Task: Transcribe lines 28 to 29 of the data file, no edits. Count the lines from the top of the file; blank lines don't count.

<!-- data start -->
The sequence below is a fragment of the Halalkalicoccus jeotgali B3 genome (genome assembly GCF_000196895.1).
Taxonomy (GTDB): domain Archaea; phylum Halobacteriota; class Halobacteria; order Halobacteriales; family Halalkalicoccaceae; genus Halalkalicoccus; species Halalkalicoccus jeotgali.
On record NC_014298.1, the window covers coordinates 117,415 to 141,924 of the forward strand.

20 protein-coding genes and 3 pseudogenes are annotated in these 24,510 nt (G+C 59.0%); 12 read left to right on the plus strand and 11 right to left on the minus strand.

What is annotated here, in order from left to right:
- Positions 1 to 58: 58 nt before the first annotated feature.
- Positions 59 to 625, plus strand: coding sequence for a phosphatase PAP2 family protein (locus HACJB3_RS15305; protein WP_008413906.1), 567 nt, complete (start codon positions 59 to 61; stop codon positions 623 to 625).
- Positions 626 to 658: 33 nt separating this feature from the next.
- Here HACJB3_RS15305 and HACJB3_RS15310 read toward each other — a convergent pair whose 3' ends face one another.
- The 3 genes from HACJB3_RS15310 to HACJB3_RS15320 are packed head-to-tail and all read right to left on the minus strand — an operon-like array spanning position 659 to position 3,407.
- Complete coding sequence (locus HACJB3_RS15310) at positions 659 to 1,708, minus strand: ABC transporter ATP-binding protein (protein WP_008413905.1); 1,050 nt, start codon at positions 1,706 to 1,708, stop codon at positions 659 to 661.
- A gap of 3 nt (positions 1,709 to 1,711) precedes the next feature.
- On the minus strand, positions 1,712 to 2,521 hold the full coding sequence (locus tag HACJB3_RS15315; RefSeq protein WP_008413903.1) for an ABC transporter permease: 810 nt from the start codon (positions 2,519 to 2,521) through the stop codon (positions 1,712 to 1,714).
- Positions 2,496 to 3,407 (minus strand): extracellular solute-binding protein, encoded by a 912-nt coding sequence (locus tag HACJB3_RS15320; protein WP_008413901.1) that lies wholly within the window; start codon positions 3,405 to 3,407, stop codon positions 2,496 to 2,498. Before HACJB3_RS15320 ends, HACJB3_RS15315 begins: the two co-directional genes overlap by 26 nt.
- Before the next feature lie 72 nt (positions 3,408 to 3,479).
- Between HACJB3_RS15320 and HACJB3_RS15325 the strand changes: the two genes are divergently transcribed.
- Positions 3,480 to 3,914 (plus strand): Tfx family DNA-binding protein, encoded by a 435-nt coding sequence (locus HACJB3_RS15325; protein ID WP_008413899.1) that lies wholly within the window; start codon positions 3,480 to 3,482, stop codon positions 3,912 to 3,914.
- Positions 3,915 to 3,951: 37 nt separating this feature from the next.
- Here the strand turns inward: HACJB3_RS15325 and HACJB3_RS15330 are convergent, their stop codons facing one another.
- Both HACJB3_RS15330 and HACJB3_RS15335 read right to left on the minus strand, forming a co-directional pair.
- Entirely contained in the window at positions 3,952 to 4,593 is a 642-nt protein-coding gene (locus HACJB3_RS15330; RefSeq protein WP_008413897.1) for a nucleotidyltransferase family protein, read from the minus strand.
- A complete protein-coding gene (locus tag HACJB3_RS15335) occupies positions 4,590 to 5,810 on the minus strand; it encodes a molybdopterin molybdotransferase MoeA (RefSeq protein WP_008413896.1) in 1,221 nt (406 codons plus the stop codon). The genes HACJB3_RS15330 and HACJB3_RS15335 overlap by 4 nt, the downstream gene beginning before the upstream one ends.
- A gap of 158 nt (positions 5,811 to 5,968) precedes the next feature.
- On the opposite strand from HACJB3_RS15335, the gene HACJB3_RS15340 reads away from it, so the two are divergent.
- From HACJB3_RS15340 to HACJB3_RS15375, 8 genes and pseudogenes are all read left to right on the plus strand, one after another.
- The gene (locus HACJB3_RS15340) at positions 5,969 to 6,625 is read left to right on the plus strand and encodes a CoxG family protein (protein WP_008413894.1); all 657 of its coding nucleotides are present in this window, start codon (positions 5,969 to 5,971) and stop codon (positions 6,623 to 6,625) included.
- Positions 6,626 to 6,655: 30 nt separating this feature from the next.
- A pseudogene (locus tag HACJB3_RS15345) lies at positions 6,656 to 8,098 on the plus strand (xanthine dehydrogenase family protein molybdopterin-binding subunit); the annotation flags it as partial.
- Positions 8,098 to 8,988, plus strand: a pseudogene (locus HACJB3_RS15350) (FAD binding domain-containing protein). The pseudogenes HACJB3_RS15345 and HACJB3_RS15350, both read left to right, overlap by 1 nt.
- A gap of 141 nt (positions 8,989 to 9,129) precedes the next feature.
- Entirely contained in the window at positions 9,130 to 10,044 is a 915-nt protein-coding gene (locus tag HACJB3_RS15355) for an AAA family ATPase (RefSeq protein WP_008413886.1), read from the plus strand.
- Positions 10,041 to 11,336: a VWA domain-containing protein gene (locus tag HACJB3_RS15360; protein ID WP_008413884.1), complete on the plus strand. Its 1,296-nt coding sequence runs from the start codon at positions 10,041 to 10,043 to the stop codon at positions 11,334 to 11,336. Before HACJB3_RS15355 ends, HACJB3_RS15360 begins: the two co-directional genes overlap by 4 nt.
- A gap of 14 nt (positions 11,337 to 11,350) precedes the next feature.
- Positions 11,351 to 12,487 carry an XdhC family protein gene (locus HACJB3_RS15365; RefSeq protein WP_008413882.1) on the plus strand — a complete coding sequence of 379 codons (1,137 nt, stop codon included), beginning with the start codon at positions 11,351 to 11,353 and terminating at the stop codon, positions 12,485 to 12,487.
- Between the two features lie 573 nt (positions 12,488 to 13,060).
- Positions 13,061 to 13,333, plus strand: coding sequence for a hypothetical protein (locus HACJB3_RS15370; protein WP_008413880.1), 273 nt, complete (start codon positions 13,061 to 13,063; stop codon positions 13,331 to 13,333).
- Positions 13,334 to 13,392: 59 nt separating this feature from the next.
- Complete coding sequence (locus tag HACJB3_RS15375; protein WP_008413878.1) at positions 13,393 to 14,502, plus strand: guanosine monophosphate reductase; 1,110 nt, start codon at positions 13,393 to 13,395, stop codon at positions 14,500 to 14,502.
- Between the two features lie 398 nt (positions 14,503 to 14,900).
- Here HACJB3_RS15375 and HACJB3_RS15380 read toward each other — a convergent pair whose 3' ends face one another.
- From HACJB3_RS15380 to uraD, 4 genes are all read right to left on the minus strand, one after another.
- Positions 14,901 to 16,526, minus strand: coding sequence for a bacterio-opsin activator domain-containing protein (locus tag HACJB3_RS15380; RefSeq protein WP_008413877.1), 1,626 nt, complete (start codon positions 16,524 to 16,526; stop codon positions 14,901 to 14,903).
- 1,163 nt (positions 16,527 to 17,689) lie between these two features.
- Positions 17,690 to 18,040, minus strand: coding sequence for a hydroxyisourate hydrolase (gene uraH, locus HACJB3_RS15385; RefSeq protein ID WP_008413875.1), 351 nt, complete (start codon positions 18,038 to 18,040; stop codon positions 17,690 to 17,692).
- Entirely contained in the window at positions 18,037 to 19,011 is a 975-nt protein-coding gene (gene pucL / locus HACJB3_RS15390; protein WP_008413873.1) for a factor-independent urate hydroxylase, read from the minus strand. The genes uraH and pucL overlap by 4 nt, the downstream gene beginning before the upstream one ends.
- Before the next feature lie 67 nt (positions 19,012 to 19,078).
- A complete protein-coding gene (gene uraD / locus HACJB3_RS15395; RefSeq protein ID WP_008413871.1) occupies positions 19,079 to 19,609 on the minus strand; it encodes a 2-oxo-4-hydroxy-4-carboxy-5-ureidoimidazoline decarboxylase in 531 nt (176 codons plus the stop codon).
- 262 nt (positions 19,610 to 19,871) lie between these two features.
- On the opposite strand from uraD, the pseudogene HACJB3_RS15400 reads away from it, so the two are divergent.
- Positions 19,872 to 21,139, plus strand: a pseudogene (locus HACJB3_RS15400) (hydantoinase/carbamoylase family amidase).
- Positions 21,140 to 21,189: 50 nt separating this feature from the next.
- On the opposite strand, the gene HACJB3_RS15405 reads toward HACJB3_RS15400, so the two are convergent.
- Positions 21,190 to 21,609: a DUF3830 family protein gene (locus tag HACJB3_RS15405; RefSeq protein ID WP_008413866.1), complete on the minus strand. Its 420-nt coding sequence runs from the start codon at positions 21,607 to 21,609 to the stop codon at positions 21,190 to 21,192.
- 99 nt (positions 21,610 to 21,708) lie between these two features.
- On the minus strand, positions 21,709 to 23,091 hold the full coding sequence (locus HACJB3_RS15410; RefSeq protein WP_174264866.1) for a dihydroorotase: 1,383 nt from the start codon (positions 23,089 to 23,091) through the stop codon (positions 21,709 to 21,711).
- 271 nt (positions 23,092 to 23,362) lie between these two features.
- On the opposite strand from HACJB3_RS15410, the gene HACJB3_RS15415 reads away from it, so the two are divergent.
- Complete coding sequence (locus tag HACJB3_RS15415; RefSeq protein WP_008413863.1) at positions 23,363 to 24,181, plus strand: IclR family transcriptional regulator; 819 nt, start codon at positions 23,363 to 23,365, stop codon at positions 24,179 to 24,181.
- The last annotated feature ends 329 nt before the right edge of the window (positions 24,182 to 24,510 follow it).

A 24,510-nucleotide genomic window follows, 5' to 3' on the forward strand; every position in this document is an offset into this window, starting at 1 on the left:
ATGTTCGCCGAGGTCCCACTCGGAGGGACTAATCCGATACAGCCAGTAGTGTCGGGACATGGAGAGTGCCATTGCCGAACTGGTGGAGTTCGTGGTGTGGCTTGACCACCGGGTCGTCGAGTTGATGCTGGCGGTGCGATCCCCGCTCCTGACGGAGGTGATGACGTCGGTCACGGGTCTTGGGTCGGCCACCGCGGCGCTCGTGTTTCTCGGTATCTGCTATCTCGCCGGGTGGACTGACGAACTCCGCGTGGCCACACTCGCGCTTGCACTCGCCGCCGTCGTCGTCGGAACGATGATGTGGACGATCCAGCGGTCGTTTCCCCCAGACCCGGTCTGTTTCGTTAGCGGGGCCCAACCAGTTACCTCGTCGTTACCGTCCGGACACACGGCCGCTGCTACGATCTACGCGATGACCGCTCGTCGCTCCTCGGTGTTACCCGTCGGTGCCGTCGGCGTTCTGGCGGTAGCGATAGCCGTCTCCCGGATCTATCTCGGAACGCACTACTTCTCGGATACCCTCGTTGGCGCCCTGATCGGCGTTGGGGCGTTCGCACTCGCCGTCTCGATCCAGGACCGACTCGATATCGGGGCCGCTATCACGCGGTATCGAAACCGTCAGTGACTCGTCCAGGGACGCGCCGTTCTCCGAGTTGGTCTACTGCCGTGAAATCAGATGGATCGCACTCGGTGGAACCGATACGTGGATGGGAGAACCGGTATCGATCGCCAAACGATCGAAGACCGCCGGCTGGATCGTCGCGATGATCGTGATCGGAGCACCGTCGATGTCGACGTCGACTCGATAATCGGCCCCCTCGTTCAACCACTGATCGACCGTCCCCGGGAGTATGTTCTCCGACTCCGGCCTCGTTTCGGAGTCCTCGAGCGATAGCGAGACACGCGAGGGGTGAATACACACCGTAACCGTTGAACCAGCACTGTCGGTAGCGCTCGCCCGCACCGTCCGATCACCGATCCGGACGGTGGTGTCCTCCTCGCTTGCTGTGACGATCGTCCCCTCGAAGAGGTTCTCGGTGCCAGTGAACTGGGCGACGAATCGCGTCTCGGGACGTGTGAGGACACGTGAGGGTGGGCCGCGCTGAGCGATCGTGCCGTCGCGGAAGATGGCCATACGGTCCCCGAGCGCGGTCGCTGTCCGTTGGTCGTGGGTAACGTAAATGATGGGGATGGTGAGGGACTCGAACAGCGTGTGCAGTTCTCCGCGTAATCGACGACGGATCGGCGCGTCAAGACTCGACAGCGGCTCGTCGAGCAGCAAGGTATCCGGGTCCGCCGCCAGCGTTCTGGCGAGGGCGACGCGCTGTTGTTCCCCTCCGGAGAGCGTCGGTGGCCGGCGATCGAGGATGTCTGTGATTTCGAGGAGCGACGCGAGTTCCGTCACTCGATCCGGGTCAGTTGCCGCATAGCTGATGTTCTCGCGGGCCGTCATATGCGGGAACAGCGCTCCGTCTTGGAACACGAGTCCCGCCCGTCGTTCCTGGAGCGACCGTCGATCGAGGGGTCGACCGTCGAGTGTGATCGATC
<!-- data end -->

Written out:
- A pseudogene (locus tag HACJB3_RS15345) lies at positions 6,656 to 8,098 on the plus strand (xanthine dehydrogenase family protein molybdopterin-binding subunit); the annotation flags it as partial.
- Positions 8,098 to 8,988, plus strand: a pseudogene (locus HACJB3_RS15350) (FAD binding domain-containing protein). The pseudogenes HACJB3_RS15345 and HACJB3_RS15350, both read left to right, overlap by 1 nt.